Senators and congressmen are pushing for a flurry of measures whose overt purpose is to reform how Congress handles sexual harassment complaints. But the real purpose of this outpouring of outrage is to protect the slush fund that pays any fines that eventuate from harassment claims while, at the same time, seeking to insulate them publicly by calling for reform.
The fund, created by Congress, is managed by the Office of Compliance established in 1995, and run by a five member nonpartisan board appointed by the Congressional leadership. Over the past 20 years, the office has awarded $17 million to compensate victims of sexual harassment and discrimination by members of Congress. The OCC does not break out how many of these claims were for sexual harassment and how much for complaints regarding racial and religious discrimination, as well as discrimination against people with disabilities.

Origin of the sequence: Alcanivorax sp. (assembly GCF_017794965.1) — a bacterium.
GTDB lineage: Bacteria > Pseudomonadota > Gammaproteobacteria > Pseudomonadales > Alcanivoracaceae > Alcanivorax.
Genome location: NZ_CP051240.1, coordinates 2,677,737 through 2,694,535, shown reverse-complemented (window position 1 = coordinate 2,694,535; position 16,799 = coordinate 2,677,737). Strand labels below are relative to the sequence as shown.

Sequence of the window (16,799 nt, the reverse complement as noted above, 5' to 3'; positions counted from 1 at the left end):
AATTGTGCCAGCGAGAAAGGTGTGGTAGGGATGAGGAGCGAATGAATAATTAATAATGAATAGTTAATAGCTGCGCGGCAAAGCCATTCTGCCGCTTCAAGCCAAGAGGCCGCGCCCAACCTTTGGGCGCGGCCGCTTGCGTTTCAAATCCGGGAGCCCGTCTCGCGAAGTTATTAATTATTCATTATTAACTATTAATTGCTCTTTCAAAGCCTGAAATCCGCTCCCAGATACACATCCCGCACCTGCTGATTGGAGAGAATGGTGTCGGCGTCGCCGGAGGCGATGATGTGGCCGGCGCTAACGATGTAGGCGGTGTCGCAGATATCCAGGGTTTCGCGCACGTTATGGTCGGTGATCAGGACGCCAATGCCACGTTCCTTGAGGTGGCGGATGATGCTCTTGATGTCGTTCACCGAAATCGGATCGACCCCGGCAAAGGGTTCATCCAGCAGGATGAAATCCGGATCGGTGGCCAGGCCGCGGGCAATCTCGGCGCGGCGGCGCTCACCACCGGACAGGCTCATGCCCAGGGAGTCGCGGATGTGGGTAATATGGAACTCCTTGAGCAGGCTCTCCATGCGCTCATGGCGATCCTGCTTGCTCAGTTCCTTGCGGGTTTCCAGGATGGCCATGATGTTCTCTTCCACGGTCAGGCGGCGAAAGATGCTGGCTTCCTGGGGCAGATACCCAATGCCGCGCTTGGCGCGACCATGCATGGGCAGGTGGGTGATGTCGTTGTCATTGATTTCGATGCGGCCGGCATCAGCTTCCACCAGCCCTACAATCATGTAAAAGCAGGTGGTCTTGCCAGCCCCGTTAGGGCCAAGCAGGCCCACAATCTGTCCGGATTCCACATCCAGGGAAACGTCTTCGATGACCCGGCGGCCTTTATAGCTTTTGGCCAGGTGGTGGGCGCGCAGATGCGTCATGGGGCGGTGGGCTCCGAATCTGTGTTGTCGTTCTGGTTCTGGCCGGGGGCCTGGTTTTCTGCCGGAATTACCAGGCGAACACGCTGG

This fund, amounting to something between a Get Out of Jail Free card and a Papal indulgence, does not reveal the names of the offending Congressmen or their victims, supposedly to protect the victims' confidentiality. But protecting the Congressman's political career might have something to do with it, too.
Now members of Congress are falling all over themselves to reform this process, But with the sole exception of Congresswoman Jackie Speier, D-Calif., nobody has fingered the need to eliminate the OOC fund and the protection if affords to offenders. So when a congressman or senator commits sexual harassment, the ensuing expenses are all paid by the taxpayer.
Congressmen and senators are attempting to maintain the protection for offenders under the cloak of helping the victims. Proposals abound for sensitivity training on sexual harassment, allowing victims more time to file complaints and changing the evidential rules to help the victims. But nobody, other than Speier, has zeroed in on holding members of Congress responsible to their own actions.